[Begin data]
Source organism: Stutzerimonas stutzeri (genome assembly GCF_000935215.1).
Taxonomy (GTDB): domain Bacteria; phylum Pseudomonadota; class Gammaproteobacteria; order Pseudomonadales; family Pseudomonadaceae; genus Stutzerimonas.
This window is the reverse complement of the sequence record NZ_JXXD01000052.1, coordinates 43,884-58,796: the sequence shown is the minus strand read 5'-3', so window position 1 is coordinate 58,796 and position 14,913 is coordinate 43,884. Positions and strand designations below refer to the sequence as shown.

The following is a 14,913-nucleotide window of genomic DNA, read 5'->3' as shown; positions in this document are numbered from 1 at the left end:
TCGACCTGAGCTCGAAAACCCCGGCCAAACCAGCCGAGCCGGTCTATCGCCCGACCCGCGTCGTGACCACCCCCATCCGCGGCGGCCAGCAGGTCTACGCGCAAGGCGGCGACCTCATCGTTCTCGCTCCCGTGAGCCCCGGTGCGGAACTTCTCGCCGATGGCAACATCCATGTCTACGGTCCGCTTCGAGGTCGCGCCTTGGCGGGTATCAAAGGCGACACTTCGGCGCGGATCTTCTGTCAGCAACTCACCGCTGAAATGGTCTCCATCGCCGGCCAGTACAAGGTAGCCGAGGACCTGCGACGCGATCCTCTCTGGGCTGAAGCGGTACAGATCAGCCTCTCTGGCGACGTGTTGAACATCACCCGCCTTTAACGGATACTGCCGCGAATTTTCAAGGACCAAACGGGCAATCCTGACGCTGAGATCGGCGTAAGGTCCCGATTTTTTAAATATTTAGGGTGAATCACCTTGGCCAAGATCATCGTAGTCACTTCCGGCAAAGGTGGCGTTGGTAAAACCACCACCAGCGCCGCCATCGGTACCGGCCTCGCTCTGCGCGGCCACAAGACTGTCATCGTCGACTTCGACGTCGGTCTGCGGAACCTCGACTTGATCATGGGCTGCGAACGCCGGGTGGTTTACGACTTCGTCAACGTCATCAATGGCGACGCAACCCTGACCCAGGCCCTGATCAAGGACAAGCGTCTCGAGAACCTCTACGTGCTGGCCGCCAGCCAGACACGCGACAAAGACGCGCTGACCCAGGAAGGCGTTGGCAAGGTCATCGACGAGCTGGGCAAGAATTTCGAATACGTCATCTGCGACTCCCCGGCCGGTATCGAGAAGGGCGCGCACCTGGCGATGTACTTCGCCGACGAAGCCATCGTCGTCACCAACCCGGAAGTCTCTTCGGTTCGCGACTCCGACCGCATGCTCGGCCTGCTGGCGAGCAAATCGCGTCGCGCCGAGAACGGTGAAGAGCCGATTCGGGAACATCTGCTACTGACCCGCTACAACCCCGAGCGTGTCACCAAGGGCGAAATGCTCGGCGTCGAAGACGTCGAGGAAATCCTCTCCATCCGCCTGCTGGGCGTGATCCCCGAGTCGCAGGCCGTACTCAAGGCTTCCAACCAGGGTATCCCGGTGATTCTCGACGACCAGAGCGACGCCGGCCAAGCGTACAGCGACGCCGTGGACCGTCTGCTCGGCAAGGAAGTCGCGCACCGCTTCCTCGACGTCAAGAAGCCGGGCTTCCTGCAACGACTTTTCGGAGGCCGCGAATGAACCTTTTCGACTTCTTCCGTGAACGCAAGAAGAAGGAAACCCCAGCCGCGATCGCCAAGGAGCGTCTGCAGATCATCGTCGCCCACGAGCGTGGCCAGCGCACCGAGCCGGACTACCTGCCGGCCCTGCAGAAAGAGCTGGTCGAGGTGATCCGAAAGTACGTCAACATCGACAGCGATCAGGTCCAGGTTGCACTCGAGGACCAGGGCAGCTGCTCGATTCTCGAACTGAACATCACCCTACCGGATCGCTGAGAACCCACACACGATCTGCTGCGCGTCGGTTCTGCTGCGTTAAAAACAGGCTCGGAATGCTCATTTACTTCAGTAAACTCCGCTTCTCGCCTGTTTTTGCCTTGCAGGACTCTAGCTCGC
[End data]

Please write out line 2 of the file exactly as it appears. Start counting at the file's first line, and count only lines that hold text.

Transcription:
Taxonomy (GTDB): domain Bacteria; phylum Pseudomonadota; class Gammaproteobacteria; order Pseudomonadales; family Pseudomonadaceae; genus Stutzerimonas.